The badly deteriorating barn, which adjoined the town hall in Velle-sur-Moselle, was bought by the local council after the death of its owner.
The French architecture studio was asked to adapt the existing building to create three ensuite bedrooms with shared facilities for elderly residents at ground level and a pair of maisonettes above.
The social housing scheme is designed to allow elderly people to remain in the village once they are unable to care for their former homes.
A slice was cut from the barn building to separate it from the town hall and a small extension added to one side. The whole block, known as South, was then covered in grey shingles.
Guillaume Eckly, who is one of five architects at the studio, explained that while fibre cement might not be the most popular material, its common use in the area helps to disguise the structure in its surroundings.
"We wanted to 'hide' the project within this very banal look," he told Dezeen. "Something that would ultimately look old and a bit shabby, like any village. And of course it has a wonderful presence: fabric like, changing softly with shadows or dew."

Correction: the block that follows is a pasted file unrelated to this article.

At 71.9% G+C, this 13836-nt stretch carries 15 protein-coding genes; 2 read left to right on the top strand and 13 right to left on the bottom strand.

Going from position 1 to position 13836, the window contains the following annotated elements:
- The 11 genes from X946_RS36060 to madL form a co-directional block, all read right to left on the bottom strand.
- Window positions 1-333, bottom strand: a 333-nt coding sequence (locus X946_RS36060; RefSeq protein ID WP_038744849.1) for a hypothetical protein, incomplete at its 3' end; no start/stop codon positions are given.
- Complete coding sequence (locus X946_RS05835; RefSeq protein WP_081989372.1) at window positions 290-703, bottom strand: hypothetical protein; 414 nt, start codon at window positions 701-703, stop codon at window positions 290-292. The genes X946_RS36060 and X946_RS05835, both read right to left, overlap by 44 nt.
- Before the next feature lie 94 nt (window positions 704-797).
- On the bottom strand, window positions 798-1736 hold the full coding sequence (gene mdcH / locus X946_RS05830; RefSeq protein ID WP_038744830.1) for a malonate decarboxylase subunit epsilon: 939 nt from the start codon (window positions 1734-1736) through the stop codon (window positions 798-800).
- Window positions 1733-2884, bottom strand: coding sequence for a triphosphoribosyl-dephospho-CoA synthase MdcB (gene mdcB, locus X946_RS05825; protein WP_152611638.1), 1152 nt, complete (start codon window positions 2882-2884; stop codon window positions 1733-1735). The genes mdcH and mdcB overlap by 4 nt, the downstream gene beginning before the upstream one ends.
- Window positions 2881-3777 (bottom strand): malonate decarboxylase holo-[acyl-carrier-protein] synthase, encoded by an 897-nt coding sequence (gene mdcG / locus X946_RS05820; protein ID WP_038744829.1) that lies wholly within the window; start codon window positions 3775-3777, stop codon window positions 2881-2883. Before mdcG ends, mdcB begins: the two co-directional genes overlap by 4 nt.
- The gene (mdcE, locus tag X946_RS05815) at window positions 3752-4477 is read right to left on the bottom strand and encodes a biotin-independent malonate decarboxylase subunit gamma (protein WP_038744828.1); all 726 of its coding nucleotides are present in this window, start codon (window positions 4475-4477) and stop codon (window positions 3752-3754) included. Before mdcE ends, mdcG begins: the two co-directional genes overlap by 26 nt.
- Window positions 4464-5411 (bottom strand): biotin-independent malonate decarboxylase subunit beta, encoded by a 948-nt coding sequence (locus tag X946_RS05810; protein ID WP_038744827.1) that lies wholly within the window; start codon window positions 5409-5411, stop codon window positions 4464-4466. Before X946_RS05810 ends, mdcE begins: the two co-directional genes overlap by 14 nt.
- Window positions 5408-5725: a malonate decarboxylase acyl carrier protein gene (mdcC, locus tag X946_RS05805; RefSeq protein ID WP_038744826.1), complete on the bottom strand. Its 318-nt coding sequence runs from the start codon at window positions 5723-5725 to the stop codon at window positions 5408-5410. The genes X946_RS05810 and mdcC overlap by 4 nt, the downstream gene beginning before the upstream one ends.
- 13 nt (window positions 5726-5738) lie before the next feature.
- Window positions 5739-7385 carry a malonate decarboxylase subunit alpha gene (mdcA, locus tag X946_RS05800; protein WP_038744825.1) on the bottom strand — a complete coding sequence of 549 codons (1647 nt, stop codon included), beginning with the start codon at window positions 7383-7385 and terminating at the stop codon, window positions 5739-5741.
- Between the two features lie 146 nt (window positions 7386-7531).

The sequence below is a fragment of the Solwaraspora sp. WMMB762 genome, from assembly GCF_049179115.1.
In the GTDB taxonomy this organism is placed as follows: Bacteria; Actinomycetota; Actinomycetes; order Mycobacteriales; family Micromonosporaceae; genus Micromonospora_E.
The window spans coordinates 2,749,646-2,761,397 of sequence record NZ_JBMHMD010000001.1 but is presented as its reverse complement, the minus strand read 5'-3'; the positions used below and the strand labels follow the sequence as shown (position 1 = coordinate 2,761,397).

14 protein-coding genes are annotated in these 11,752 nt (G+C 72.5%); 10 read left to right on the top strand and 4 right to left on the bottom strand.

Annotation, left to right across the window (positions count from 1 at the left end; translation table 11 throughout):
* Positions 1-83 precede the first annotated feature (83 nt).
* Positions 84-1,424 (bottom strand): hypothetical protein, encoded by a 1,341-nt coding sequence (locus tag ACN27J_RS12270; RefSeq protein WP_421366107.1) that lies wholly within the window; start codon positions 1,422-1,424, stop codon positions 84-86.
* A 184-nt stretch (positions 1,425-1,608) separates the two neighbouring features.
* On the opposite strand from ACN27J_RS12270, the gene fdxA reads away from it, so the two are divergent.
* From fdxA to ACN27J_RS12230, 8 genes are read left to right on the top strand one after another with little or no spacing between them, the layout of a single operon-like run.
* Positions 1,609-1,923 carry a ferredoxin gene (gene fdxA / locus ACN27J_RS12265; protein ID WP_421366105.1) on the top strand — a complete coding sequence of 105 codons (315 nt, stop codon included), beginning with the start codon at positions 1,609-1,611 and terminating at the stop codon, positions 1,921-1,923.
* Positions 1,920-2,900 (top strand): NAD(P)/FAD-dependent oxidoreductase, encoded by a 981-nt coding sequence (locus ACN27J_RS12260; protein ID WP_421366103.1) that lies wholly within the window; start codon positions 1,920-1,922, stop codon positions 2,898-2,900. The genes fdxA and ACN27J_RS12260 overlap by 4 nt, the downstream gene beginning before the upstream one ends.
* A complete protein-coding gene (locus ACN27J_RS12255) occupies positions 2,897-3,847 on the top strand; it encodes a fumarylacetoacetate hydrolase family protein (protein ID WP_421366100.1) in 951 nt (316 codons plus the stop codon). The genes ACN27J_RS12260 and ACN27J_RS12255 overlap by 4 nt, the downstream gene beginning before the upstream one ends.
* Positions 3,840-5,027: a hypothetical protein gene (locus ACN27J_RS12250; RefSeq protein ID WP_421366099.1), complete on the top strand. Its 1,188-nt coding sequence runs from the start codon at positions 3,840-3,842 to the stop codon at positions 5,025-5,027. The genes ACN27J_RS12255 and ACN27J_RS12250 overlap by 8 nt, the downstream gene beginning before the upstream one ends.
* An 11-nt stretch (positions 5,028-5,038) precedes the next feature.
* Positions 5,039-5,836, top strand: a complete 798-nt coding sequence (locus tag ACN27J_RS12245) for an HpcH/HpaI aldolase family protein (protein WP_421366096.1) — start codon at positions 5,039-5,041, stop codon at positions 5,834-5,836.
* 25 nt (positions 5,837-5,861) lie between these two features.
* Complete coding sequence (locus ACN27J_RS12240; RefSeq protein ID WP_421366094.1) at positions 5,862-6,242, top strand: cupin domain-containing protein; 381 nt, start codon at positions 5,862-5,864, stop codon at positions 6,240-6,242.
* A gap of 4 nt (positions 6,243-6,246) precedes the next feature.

"The extension is barely visible at the end, because it just scales up the existing volume of the barn."
A glazed passage links the apartment block and town hall, and a narrow well allows natural light into the depth of the building.
While three sides of the apartment building are shingled, this fourth facade facing the gap is clad in shiny corrugated aluminium, selected to give it a simultaneously contemporary and agricultural appearance.
"This fits the countryside characteristic of the place," said Eckly.
Wooden window frames with a scrolled motif are intended to create a further visual link between contemporary and traditional styles.
French studio Yoda Architecture also used panels of corrugated metal to clad the field-facing gable of a house set in the countryside near Lille, while its street frontage is made from red brick.
The interiors are largely white, allowing residents to make their own stamp on the property. But a few accents of colour and exposed woodwork help to add a "rural touch," according to the architects.
The corridor on the ground floor is decorated with a muted blue pattern – "paying respect to the tradition of overwhelming flower wallpaper one finds in old buildings" – and the kitchen has pastel pink paintwork and tiling.
While shingles are typically made from wood, architects are increasingly investigating the use of more unusual materials to update the traditional cladding.
Turner Prize-winning architecture collective Assemble used pastel-tinged shingles to clad an artists' studios in east London, while iridescent stainless-steel versions cover the rooftop of an office block near Paris by French studios Agence Jouin Manku and DTACC.
Photography is by Ludmilla Cerveny and GENS: Association Libérale d'Architecture.
Architecture: GENS: Association Libérale d'Architecture
Client: Village of Velle-sur-Moselle
Collaborators: e. Mangin tapestry, Terranergie thermal engineering